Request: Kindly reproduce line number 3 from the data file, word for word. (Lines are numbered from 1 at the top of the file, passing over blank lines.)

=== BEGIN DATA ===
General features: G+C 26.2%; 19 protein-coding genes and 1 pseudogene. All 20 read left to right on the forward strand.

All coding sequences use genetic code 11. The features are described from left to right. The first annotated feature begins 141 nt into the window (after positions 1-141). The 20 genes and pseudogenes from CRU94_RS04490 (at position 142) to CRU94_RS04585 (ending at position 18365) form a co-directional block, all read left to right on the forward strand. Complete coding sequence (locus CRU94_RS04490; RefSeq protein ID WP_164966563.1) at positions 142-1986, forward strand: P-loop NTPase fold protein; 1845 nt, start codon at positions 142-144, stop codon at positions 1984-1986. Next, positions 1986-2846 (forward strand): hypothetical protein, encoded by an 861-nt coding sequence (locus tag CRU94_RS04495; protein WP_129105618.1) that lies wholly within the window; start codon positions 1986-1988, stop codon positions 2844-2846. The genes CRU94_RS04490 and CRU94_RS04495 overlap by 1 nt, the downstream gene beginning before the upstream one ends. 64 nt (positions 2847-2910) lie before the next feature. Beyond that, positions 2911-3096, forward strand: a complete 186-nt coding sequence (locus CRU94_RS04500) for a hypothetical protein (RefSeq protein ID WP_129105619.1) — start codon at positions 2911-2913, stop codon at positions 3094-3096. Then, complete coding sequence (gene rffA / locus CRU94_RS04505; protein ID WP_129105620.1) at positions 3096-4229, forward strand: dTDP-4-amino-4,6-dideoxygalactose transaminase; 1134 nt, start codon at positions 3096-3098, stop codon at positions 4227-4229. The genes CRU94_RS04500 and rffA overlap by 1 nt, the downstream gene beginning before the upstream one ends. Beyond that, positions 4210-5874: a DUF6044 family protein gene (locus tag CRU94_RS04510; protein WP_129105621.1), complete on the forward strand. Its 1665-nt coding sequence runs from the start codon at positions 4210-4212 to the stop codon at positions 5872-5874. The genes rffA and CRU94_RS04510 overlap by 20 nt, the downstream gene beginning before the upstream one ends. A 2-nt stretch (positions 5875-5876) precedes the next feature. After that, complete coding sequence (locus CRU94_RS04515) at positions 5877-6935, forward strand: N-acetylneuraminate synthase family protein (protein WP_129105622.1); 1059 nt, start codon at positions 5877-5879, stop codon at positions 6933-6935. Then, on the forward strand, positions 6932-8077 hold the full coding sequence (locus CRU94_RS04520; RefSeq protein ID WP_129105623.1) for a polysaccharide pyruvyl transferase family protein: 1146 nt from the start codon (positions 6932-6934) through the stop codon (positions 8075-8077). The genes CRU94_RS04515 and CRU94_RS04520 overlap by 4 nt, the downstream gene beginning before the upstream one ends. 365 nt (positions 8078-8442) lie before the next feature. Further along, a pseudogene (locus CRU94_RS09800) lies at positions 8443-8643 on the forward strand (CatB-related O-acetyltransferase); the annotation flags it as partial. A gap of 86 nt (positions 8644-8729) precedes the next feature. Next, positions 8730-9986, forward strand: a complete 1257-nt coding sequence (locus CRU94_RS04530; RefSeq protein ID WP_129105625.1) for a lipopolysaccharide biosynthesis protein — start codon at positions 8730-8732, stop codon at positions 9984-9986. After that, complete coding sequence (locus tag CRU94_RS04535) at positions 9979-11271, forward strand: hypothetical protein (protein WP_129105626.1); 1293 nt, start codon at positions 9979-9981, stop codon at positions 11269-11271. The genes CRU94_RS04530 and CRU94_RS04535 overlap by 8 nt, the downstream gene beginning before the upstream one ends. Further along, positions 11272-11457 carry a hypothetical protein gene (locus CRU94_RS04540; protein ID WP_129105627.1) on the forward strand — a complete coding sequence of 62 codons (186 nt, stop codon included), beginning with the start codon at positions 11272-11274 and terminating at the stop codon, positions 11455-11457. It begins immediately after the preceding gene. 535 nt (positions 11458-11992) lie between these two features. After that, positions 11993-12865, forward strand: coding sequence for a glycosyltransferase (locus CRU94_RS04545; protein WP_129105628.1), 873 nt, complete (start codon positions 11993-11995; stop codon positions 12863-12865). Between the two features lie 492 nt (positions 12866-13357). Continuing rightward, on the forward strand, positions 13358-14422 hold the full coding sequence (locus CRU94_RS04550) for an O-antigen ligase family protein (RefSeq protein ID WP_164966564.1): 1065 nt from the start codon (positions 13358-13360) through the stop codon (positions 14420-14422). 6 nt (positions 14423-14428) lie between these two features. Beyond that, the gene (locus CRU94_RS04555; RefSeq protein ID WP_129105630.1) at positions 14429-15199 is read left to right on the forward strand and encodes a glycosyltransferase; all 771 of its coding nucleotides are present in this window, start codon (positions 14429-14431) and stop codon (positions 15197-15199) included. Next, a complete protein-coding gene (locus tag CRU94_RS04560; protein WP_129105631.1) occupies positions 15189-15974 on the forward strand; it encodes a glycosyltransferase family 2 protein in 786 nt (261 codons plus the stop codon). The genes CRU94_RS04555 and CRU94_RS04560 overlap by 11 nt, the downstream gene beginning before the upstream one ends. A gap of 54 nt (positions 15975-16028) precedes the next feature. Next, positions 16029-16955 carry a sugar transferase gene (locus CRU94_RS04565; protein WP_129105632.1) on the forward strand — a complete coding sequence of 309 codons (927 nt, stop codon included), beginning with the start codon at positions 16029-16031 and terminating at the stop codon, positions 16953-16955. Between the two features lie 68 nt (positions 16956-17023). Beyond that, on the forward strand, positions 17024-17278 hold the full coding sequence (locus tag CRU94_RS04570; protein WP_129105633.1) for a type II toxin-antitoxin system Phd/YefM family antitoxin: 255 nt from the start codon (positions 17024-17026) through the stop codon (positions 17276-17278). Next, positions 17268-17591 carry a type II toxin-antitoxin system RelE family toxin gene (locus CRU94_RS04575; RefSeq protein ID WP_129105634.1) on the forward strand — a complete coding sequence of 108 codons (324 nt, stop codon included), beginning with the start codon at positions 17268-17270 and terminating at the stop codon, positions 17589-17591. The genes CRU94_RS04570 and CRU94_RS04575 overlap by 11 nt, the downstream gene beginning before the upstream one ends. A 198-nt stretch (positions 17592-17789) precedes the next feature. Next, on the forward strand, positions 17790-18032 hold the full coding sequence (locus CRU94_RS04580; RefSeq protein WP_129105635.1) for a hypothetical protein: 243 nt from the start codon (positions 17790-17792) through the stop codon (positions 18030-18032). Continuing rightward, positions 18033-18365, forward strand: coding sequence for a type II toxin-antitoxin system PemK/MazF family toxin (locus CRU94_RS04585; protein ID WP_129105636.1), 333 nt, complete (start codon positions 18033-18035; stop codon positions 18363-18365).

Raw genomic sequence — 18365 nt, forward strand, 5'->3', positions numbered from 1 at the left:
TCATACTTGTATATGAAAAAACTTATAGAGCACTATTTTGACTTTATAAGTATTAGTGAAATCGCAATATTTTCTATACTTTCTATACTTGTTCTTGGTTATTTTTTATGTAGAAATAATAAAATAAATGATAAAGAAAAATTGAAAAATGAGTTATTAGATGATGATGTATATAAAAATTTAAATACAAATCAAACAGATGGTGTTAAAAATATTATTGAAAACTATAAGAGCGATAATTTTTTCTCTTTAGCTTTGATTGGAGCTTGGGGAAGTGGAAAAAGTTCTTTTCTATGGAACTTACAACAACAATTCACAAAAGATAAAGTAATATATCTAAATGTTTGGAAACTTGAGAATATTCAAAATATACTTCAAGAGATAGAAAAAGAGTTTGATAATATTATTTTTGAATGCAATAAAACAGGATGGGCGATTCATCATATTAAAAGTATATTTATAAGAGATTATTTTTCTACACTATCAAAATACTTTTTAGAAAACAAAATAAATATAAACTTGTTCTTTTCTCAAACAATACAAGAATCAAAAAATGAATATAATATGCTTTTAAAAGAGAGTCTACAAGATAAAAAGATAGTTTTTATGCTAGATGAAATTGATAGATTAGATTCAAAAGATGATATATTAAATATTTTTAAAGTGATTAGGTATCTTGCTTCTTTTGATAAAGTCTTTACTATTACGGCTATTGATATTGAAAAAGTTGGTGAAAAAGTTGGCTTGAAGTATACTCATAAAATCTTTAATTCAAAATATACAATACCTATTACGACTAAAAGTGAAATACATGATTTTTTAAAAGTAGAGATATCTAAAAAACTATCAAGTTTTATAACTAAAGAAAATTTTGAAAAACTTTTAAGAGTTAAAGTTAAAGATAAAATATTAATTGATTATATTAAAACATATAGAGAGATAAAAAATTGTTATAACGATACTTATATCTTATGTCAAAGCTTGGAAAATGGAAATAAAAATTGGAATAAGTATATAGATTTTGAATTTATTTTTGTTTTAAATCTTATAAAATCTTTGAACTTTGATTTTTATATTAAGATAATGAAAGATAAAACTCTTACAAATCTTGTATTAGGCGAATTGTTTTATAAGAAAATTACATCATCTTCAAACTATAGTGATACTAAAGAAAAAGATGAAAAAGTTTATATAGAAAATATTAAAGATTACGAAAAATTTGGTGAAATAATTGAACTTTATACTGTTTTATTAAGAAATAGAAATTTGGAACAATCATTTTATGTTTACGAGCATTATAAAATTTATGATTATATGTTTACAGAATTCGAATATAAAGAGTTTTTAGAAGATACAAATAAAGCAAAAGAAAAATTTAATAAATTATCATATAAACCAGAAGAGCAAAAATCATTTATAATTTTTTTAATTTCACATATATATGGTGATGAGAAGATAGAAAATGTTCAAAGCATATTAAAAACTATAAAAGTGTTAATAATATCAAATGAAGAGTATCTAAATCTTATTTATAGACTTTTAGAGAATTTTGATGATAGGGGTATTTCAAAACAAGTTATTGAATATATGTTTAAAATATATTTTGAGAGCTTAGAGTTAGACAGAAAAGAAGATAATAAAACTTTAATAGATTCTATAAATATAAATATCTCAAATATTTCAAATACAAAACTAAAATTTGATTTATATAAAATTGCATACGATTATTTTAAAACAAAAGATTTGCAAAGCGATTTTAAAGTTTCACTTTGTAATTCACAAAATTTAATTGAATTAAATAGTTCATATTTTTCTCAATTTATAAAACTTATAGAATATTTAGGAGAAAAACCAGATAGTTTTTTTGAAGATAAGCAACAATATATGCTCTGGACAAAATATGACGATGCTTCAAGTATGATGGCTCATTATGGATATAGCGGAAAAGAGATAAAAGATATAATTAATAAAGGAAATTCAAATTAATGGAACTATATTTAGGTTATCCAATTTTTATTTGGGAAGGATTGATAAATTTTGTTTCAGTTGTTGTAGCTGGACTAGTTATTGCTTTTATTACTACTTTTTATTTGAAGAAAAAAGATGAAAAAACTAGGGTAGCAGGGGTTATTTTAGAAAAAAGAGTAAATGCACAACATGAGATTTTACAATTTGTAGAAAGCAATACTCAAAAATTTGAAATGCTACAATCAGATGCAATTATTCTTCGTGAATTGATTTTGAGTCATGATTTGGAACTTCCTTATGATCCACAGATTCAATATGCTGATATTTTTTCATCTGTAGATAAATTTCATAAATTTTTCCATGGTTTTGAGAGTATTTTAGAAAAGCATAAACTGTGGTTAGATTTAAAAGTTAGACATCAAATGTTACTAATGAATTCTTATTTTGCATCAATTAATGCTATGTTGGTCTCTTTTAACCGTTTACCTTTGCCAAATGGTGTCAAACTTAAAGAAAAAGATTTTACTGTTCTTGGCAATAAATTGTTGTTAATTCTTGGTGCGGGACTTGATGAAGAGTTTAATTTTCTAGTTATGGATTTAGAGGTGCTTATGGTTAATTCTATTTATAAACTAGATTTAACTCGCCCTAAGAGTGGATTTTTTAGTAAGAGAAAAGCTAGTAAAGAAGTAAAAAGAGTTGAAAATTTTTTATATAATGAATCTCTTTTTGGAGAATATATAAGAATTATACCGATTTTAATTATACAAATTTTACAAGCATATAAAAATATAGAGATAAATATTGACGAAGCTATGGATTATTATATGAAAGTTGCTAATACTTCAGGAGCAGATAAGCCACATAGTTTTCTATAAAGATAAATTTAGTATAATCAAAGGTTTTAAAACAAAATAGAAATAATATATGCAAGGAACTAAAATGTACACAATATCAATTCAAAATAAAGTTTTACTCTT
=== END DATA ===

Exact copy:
Raw genomic sequence — 18365 nt, forward strand, 5'->3', positions numbered from 1 at the left: